Bonds are back in town – why we think it's time to consider fixed income
Understand more about fixed income and bonds, why they could be worth considering in a world of higher yields and how we can help.
Published on 15 Aug 20239 minute read
Written by Jason Hollands
Bonds, including gilts, are now offering yields that could be worth considering again as a component of investment portfolios. This development presents a good opportunity to refresh your understanding of bonds and why they can be useful to have in a portfolio. Read on for answers from our expert market commentator Jason Hollands including:
- How rising interest rates impact the bond market
- What are bonds? and How are bonds assessed?
- Are corporate bonds a risky investment? and How to invest?
- Fund factsheets – what to consider
In the past, bonds were typically a significant part of investors' portfolios, providing a combination of steady income and the benefit of diversification to help temper the volatility that comes with investing in equities. However, since the global financial crisis of 2008 ushered in an era of ultra-low interest rates, many investors have ignored bonds entirely.
Since then, the yields available on bonds have been incredibly low, reflecting the backdrop of historically low interest rates and periodic bond-buying stimulus programmes by the Bank of England and other central banks to keep borrowing costs down and support the financial system.
As a result, a generation of investors’ attention has focused on the equity markets. Indeed, until very recently, the dividend yield on the UK equity market has been higher than the yield on 10-year gilts.
However, as a result of the most aggressive cycle of interest rate rises in decades, we are now in a vastly different environment from the one that investors have been used to since the global financial crisis.
Bonds are also referred to as ’fixed interest’ or ’fixed income’ securities. They’re essentially ’IOU’ notes issued by borrowers such as governments and companies who want to borrow money from investors, usually for a fixed period.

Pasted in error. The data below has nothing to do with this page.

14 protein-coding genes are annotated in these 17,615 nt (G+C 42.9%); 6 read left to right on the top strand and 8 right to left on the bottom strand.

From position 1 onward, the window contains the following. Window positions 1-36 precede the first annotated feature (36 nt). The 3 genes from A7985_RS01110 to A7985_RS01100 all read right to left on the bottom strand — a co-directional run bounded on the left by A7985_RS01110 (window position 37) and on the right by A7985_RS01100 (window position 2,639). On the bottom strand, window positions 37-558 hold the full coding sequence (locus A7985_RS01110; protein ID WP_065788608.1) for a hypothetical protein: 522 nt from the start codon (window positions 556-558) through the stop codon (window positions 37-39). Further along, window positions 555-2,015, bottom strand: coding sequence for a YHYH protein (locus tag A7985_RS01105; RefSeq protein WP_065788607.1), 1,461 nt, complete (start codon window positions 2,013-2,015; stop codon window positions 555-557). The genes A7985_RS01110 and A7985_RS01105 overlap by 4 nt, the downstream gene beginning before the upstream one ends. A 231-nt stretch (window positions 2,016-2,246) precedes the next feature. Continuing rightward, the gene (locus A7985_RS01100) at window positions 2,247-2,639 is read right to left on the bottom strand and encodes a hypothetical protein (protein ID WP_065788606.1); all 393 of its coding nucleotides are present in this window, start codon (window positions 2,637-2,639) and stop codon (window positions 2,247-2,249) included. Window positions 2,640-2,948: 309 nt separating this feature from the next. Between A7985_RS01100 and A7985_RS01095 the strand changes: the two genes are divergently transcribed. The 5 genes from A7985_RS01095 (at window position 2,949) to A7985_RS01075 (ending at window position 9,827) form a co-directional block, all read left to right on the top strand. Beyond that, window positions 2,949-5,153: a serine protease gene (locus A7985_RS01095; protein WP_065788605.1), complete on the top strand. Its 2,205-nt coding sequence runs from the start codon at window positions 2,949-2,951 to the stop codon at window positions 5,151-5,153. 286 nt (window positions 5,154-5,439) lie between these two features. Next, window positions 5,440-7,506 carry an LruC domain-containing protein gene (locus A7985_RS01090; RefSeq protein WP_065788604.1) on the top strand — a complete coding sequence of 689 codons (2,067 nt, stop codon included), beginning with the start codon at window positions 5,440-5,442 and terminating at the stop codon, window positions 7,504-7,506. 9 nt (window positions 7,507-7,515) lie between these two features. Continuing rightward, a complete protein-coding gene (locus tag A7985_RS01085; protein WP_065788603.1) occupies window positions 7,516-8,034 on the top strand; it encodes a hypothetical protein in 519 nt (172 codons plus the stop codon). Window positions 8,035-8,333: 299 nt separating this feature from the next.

The big investors in the bond markets are insurance companies and pension funds, who are looking for predictable returns. However, bonds – and funds investing in portfolios of bonds – can also be useful part of an individual investor’s portfolio, alongside equities and other asset classes.
When a bond is issued it will provide investors with a regular, fixed amount of interest (known as the coupon) until the issuer of the bond repays the loan to investors at the stated maturity date. Bonds can be issued across a range of time periods until they mature and are due to pay back investors, such as five, ten, fifteen or even thirty years or more.
Once issued, most bonds are traded on a secondary market, such as the London Stock Exchange. The value of those bonds could rise and fall compared to the value at which they were first issued, and the value at which they will be repaid (known as the ‘par value’).
Bond prices are driven by a combination of
- Changes in inflation and interest rate expectations
- Economic climate
- Outlook for the bond issuer
- Investor demand
As a more predictable type of investment than equities, investors often gravitate towards bonds, and government bonds in particular, in times of economic uncertainty.